I am writing this letter to you at the urging of activist Michael O’Neill for Sag Harbor, NY. Evidently, Mike thinks I might actually not be wasting my time but I am willing to try. I am an advocate for Martin Tankleff, a person falsely accused in 1988 (having just turned 17 years old!!!) of murdering his parents. I understand a listener to your radio show phoned in referring to the Tankleff case. Marty was convicted two years later on virtually no evidence of guilt while a much more logical suspect has been ignored by Suffolk County authorities to this very day! Marty, after being thrown in a maximum [security] prison as a mere child, has been incarcerated ever since, serving a fifty years to life sentence. Evidently, there was no media storm to prevent this travesty of justice as there was in the Duke lacrosse rape scandal. At the time, the news gatherers (including Newsday) chose not to let the truth get in the way of a really good story that sold a lot of newspapers. Imagine! A rich, spoiled Jewish Prince from Belle Terre brutally slays his parents because he doesn’t like the car he is driving???? Wow! What’s better than that?????????

Just for the record, I wrote a letter to Newsday protesting the way the Duke lacrosse players were being handled by so-called civil rights groups and by the media early on! Newsday actually printed it!!!!!! It is my belief that those boys, some of whom exercised extremely poor judgement in their partying habits, did not deserve to be found guilty of a gravely serious charge of rape for no other reason than they were rich, white and male. I never thought OJ Simpson should be found innocent of murder just because he was black either. I am a retired state police investigator who has investigated every conceivable type of felony crime including rape and murder. I believe that the accused should only be found guilty based on the actual facts of the case, not for political expediency. Continue Reading »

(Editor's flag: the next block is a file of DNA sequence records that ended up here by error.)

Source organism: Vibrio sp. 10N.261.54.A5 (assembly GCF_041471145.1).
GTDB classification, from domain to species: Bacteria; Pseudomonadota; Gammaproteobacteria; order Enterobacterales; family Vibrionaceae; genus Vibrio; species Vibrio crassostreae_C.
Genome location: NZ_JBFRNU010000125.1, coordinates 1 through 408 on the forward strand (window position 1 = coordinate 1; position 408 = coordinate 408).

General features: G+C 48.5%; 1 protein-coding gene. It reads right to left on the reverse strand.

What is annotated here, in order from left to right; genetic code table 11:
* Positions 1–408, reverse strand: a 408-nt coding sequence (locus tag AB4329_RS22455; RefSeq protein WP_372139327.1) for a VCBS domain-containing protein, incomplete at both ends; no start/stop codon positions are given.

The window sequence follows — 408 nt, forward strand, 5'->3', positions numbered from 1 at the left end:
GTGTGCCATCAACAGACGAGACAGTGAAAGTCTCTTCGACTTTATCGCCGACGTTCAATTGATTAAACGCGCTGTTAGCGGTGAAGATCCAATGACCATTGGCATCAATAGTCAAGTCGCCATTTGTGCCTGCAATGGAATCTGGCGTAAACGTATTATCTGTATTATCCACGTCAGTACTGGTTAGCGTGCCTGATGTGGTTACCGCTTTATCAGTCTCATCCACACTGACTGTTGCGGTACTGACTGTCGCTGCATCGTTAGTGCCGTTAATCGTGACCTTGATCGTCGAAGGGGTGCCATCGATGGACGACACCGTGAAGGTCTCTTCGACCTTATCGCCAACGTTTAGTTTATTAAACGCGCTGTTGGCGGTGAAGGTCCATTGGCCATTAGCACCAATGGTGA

Filed Under: Community | Letters | New York | the Hamptons

March 22nd, 2007


by Sean Jaeger

You gotta love strip searches if you want to live in New York City. It’s the great social equalizer. Get busted and you get a perp walk in handcuffs and a strip search by friendly prison guards just inside the front door at Riker’s Island. Try to buy a multi-million dollar vertical McMansion co-op on the Fifth Avenue gold coast of Central Park and the people giving you the deep cavity body search are the people standing next to you in the elevator. That’s right. The reason that nosy looking geek in the other corner of the elevator is staring at you is because he knows where and how much money you have in the bank, what you made (to the penny) last year, and every thing you put down on your income tax–not just the address of that over-priced hovel you bought last year on the wrong side of the tracks in Hampton Bays. He also knows your social security number, your monthly mortgage payment, and the fact that your friendly neighborhood mortgage broker screwed you for an extra 1 per cent on the interest rate. Even if you are only trying to buy an overpriced studio apartment – not much bigger or better decorated than one of those cells on Riker’s Island – in one of those 1960’s white toilet tile brick monsters that clog the Upper East Side. Every member of the board and all their friends (your neighbors) will know more about what’s in your wallet than the guy who gave you that colonoscopy knows about your insides. It’s called board approval. Anywhere else in the country it would qualify as a public, social, and financial deep cavity probe. So, if you want to buy an apartment in New York City, get ready to bend over and spread ’em. Continue Reading »